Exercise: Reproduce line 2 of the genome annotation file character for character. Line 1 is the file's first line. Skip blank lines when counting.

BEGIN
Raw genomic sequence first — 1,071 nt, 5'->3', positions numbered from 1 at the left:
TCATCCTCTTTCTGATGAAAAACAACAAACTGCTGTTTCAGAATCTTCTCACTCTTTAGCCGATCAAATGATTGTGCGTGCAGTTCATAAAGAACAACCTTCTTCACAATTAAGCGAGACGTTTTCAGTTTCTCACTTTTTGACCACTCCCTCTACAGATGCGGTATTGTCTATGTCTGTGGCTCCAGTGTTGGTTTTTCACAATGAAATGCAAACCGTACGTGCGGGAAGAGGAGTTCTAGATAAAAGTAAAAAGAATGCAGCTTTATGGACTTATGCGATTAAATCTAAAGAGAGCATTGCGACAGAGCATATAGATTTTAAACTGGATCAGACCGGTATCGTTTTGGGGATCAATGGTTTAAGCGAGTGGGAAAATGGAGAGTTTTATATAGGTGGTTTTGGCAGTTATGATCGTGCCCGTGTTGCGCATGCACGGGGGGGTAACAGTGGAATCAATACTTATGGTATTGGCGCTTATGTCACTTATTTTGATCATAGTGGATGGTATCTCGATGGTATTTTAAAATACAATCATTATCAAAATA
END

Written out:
TCATCCTCTTTCTGATGAAAAACAACAAACTGCTGTTTCAGAATCTTCTCACTCTTTAGCCGATCAAATGATTGTGCGTGCAGTTCATAAAGAACAACCTTCTTCACAATTAAGCGAGACGTTTTCAGTTTCTCACTTTTTGACCACTCCCTCTACAGATGCGGTATTGTCTATGTCTGTGGCTCCAGTGTTGGTTTTTCACAATGAAATGCAAACCGTACGTGCGGGAAGAGGAGTTCTAGATAAAAGTAAAAAGAATGCAGCTTTATGGACTTATGCGATTAAATCTAAAGAGAGCATTGCGACAGAGCATATAGATTTTAAACTGGATCAGACCGGTATCGTTTTGGGGATCAATGGTTTAAGCGAGTGGGAAAATGGAGAGTTTTATATAGGTGGTTTTGGCAGTTATGATCGTGCCCGTGTTGCGCATGCACGGGGGGGTAACAGTGGAATCAATACTTATGGTATTGGCGCTTATGTCACTTATTTTGATCATAGTGGATGGTATCTCGATGGTATTTTAAAATACAATCATTATCAAAATA